Jupiter February Climate News Wrap-Up
The top climate risk news highlights for February
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#1. SEC Chair Gary Gensler Defends Easing of Proposed Climate Risk Disclosures
In an interview with CNBC’s Squawk Box on February 10, 2023, SEC Chairman Gary Gensler said the Security and Exchange Commission is considering easing the climate risk disclosure rule it issued last year after receiving 15,000 public comments on the proposal.
The proposed rule, “Enhancement and Standardization of Climate-Related Disclosures for Investors”, requires publicly traded companies to disclose to investors how their operations affect the climate and contribute to carbon emissions.
The SEC chair pushed back against suggestions that his agency is responding directly to pressure from investors. The full article can be viewed on CNBC. Jupiter shared its strong support for climate risk disclosures in a 2022 blog post.
#2. UN News - Rising Seas Pose Unthinkable Risks to Billions
Just days after SEC Chairman Gary Gensler told Squawk Box that the SEC is considering easing the climate risk disclosure rule it set in motion last year due to 15,000 public comments about the proposal, UN News filed a story about senior officials and the Security Council hosting their first-ever debate on climate change’s global implications.
UN Secretary-General António Guterres who opened the meeting commented “The impact of rising seas is already creating new sources of instability and conflict,” highlighting that some coastlines have already seen triple the average rate of sea level rise, he warned that, in the coming decades, low-lying communities – and entire countries – could disappear forever.
In his plea, he warned “We would witness a mass exodus of entire populations on a biblical scale, and we would see ever-fiercer competition for fresh water, land and other resources.”
Guterres shared concerns that climate change could impact our food and water supplies and healthcare and that major cities will face impacts and the danger is especially acute for some 900 million people living in coastal zones at low elevations –one out of every ten people on earth. The Washington Post has the full story.
#3. U.S. Banks Ask Regulators to Take a Harmonized Approach to Climate-Risk Reporting Rules
In mid-February, while U.S. banks welcomed a proposal to incorporate climate change risks into their daily operations, many banks urged regulators to align on climate risk management guidance in order to avoid duplicative efforts.
According to a Reuters article, banks opposed prescriptive risk management and lending criteria, exposure disclosures and capital penalties. Among many concerns banks shared with the Office of the Comptroller of the Currency (OCC) was the complexity of identifying, sourcing and modeling climate related data over long time horizons.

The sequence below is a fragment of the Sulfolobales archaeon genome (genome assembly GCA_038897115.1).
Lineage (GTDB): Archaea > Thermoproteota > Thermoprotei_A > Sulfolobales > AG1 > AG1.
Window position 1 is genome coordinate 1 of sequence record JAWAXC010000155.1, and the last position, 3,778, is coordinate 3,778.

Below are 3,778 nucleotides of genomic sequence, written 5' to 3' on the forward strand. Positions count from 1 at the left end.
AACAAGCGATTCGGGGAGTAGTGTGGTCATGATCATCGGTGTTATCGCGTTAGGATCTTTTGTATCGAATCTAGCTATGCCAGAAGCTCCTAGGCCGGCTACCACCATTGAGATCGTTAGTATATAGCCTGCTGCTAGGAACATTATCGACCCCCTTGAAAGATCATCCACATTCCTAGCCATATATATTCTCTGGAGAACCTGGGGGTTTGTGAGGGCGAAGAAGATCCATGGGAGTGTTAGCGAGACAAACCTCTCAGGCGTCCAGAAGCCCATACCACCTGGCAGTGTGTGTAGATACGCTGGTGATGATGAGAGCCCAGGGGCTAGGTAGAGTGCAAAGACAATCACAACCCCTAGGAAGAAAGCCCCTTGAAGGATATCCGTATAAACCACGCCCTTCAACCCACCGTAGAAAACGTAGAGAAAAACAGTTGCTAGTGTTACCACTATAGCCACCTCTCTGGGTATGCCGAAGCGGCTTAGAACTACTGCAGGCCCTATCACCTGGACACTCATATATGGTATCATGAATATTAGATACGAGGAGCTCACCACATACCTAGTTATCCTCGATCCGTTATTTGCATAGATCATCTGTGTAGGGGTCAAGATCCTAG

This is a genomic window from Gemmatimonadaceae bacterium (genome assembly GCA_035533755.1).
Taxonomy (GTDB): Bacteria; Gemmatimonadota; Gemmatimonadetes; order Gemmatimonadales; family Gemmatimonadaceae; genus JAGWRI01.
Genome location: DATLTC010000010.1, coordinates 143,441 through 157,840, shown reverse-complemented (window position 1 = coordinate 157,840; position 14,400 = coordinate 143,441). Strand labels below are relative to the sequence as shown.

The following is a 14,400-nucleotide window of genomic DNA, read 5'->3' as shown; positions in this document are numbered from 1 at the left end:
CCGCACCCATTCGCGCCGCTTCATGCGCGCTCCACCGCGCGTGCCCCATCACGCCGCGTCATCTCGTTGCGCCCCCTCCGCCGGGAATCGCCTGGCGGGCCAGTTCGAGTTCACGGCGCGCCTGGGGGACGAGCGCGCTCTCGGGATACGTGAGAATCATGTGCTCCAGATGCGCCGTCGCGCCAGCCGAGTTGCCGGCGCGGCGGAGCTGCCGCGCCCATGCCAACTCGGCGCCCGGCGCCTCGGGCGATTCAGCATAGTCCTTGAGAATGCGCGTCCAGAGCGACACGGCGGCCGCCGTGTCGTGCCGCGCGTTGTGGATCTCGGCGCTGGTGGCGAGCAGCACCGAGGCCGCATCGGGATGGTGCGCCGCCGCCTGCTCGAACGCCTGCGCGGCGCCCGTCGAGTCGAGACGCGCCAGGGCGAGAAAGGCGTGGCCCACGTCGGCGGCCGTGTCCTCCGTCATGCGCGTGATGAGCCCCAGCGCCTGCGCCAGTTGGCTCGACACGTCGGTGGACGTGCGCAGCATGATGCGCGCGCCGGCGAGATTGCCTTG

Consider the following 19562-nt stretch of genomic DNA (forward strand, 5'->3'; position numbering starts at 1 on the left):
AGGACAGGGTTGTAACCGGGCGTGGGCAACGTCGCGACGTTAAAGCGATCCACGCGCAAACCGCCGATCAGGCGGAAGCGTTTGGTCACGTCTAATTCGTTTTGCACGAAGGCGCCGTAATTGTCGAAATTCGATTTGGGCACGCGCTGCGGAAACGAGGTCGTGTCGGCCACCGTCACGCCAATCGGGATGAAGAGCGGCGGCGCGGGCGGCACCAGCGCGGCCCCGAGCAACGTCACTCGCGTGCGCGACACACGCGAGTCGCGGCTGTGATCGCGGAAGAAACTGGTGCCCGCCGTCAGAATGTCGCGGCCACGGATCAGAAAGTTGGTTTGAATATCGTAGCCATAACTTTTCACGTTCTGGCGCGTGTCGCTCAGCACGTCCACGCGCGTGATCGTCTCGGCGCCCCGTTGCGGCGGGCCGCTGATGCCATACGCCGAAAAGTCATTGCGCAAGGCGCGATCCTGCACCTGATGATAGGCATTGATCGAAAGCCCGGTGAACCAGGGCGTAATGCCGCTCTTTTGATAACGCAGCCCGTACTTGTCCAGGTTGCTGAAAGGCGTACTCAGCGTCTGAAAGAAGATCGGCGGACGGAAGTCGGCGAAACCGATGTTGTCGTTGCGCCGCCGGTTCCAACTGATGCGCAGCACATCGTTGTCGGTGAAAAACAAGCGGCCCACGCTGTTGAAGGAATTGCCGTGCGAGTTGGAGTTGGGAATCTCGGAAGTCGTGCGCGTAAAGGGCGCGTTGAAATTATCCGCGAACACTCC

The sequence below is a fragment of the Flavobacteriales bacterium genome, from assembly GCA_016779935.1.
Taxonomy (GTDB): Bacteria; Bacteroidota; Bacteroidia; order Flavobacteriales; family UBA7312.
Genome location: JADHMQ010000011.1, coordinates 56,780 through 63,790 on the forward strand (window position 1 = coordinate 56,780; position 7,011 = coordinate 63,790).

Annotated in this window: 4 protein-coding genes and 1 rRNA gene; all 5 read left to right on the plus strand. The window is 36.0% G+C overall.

The Institute of International Finance (IIF) called for a harmonized approach in a written response to the OCC stating climate risk is a global issue that warrants a coordinated and harmonized approach across jurisdictions, including in supervisory principles and standards with respect to climate risk management.
#4 Government, Academia, Economists and the Private Sector Convene on Blue Chip Climate-Risk Macroeconomic Forecasts
On February 22, The Council of Economic Advisers, National Economic Council, Office of Management and Budget, Office of Clean Energy Innovation and Implementation, and Climate Policy Office convened to discuss Blue Chip Climate-Risk Macroeconomic Forecasts. The goals of the meeting included:
- Identifying ways to incorporate transition risks of climate change into macroeconomic forecasting.
- Sharing methodologies developed or considered to date and identify important data gaps or missing modeling capabilities.
- Elevating the visibility of private-sector assessment and management of climate-related macroeconomic risks in policymaking, and vice-versa.
Climate change and its risk to the macroeconomy was the one central challenge guiding the goals and the required policy to address it. As stated in the briefing room document, the physical risks of a changing climate will alter the trajectory and composition of economic growth. Given the scale of the risks from climate change, it is critical that we better understand and manage their effects throughout the economy.
This wraps February’s top climate related news highlights. For more information on how Jupiter’s forward-focused, rigorous methodologies and analytics delivered by some of the best scientists in the industry, turn sophisticated climate science into actionable data. By managing, mitigating, and disclosing your climate risk, you can confront the challenges of tomorrow, today.
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